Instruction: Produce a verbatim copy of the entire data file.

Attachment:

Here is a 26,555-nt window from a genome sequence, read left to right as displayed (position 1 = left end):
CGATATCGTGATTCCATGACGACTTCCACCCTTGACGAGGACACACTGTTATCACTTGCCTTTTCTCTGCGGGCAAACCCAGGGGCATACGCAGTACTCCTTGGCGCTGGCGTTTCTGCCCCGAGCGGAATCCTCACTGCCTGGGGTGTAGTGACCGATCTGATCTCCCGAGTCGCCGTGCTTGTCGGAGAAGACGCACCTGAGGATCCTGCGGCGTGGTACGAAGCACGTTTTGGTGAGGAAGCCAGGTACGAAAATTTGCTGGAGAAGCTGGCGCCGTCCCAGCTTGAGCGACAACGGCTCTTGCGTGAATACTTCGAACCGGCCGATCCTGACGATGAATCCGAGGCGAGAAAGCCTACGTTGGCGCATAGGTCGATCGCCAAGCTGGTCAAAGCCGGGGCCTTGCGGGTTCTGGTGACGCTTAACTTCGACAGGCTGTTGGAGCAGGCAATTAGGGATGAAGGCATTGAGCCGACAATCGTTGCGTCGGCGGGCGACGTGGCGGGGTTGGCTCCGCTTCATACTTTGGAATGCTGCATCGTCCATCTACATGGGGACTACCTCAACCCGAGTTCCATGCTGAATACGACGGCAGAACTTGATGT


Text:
Here is a 26,555-nt window from a genome sequence, read left to right as displayed (position 1 = left end):
CGATATCGTGATTCCATGACGACTTCCACCCTTGACGAGGACACACTGTTATCACTTGCCTTTTCTCTGCGGGCAAACCCAGGGGCATACGCAGTACTCCTTGGCGCTGGCGTTTCTGCCCCGAGCGGAATCCTCACTGCCTGGGGTGTAGTGACCGATCTGATCTCCCGAGTCGCCGTGCTTGTCGGAGAAGACGCACCTGAGGATCCTGCGGCGTGGTACGAAGCACGTTTTGGTGAGGAAGCCAGGTACGAAAATTTGCTGGAGAAGCTGGCGCCGTCCCAGCTTGAGCGACAACGGCTCTTGCGTGAATACTTCGAACCGGCCGATCCTGACGATGAATCCGAGGCGAGAAAGCCTACGTTGGCGCATAGGTCGATCGCCAAGCTGGTCAAAGCCGGGGCCTTGCGGGTTCTGGTGACGCTTAACTTCGACAGGCTGTTGGAGCAGGCAATTAGGGATGAAGGCATTGAGCCGACAATCGTTGCGTCGGCGGGCGACGTGGCGGGGTTGGCTCCGCTTCATACTTTGGAATGCTGCATCGTCCATCTACATGGGGACTACCTCAACCCGAGTTCCATGCTGAATACGACGGCAGAACTTGATGT